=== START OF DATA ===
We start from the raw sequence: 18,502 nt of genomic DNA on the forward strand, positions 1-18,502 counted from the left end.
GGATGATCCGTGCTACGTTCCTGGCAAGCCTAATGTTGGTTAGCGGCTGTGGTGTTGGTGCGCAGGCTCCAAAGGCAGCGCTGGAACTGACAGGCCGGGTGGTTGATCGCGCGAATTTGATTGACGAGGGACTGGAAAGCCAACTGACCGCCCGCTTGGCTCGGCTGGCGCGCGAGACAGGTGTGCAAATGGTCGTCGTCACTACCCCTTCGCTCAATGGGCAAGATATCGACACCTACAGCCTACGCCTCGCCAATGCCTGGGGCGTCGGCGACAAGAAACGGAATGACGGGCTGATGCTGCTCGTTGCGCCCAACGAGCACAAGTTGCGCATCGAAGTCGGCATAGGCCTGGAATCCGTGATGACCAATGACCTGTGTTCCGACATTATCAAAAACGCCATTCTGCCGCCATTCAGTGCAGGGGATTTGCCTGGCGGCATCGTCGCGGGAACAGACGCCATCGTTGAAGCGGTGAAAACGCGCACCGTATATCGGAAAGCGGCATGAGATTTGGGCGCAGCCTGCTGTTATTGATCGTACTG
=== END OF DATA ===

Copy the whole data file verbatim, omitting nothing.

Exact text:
We start from the raw sequence: 18,502 nt of genomic DNA on the forward strand, positions 1-18,502 counted from the left end.
GGATGATCCGTGCTACGTTCCTGGCAAGCCTAATGTTGGTTAGCGGCTGTGGTGTTGGTGCGCAGGCTCCAAAGGCAGCGCTGGAACTGACAGGCCGGGTGGTTGATCGCGCGAATTTGATTGACGAGGGACTGGAAAGCCAACTGACCGCCCGCTTGGCTCGGCTGGCGCGCGAGACAGGTGTGCAAATGGTCGTCGTCACTACCCCTTCGCTCAATGGGCAAGATATCGACACCTACAGCCTACGCCTCGCCAATGCCTGGGGCGTCGGCGACAAGAAACGGAATGACGGGCTGATGCTGCTCGTTGCGCCCAACGAGCACAAGTTGCGCATCGAAGTCGGCATAGGCCTGGAATCCGTGATGACCAATGACCTGTGTTCCGACATTATCAAAAACGCCATTCTGCCGCCATTCAGTGCAGGGGATTTGCCTGGCGGCATCGTCGCGGGAACAGACGCCATCGTTGAAGCGGTGAAAACGCGCACCGTATATCGGAAAGCGGCATGAGATTTGGGCGCAGCCTGCTGTTATTGATCGTACTG